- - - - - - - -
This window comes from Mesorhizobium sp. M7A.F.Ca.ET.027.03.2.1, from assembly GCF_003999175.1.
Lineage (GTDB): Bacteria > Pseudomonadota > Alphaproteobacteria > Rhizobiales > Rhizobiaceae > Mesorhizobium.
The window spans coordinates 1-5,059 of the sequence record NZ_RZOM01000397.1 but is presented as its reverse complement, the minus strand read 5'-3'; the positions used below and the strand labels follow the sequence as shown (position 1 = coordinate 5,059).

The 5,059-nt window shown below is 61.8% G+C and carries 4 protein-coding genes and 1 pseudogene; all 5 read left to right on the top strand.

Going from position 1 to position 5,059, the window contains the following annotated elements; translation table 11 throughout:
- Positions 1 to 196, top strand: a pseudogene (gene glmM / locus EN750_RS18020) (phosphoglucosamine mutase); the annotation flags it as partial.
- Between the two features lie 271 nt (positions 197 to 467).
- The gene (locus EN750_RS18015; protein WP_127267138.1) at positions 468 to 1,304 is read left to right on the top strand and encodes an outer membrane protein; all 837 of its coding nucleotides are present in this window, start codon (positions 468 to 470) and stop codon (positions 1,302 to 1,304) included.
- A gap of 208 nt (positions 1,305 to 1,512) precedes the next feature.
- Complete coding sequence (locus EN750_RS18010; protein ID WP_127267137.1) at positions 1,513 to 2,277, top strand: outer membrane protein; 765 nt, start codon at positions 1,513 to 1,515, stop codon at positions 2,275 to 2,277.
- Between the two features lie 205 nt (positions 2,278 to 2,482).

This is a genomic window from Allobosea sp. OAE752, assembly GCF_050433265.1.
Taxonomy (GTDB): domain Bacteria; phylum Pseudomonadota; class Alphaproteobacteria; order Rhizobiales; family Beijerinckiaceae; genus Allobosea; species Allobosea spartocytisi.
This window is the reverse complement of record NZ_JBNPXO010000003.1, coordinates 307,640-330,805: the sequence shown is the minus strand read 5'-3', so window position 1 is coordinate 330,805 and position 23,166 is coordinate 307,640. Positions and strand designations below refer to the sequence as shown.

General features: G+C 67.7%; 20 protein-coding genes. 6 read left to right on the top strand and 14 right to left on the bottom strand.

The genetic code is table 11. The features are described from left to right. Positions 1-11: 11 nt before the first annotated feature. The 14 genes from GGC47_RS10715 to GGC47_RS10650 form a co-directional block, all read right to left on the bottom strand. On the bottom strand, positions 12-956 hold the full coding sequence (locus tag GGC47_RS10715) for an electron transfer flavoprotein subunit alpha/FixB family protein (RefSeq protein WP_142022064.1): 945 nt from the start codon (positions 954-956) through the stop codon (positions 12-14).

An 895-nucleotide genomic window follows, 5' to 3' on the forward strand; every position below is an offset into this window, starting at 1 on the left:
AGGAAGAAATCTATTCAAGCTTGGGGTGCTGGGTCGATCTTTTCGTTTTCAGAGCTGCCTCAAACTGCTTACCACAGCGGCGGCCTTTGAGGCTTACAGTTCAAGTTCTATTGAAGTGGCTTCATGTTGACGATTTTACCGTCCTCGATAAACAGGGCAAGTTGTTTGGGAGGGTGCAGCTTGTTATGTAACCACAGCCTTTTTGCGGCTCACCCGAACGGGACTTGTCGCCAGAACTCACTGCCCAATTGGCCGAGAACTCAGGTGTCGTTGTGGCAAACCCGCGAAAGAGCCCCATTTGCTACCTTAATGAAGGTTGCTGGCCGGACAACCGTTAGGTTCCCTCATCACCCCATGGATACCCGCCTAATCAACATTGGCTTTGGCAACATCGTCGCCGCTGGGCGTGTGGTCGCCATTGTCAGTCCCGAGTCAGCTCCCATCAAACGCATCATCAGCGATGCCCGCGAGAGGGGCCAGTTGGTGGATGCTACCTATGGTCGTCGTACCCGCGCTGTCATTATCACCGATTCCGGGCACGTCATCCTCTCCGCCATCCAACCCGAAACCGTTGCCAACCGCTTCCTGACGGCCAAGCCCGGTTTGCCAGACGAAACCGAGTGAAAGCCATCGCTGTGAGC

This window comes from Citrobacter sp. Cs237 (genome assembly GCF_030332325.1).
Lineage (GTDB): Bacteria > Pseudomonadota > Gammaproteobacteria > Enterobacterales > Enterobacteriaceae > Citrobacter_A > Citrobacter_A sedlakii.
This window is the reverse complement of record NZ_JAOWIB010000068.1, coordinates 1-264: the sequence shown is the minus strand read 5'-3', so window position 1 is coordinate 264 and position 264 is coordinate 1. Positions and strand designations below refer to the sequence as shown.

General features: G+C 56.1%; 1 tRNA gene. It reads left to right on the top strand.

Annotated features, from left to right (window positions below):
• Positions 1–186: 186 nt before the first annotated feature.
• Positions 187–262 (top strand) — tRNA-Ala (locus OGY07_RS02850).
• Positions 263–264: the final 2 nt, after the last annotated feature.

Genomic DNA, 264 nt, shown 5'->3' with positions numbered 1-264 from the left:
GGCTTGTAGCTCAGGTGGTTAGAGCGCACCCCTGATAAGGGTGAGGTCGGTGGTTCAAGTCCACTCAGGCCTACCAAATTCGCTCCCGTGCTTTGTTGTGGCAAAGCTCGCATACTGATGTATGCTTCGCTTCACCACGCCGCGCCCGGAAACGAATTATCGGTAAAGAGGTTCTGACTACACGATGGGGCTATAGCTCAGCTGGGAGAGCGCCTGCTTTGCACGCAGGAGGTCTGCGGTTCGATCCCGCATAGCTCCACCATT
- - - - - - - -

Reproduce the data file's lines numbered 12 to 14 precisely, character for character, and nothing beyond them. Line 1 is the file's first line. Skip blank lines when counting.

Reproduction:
This is a genomic window from Allobosea sp. OAE752, assembly GCF_050433265.1.
Taxonomy (GTDB): domain Bacteria; phylum Pseudomonadota; class Alphaproteobacteria; order Rhizobiales; family Beijerinckiaceae; genus Allobosea; species Allobosea spartocytisi.
This window is the reverse complement of record NZ_JBNPXO010000003.1, coordinates 307,640-330,805: the sequence shown is the minus strand read 5'-3', so window position 1 is coordinate 330,805 and position 23,166 is coordinate 307,640. Positions and strand designations below refer to the sequence as shown.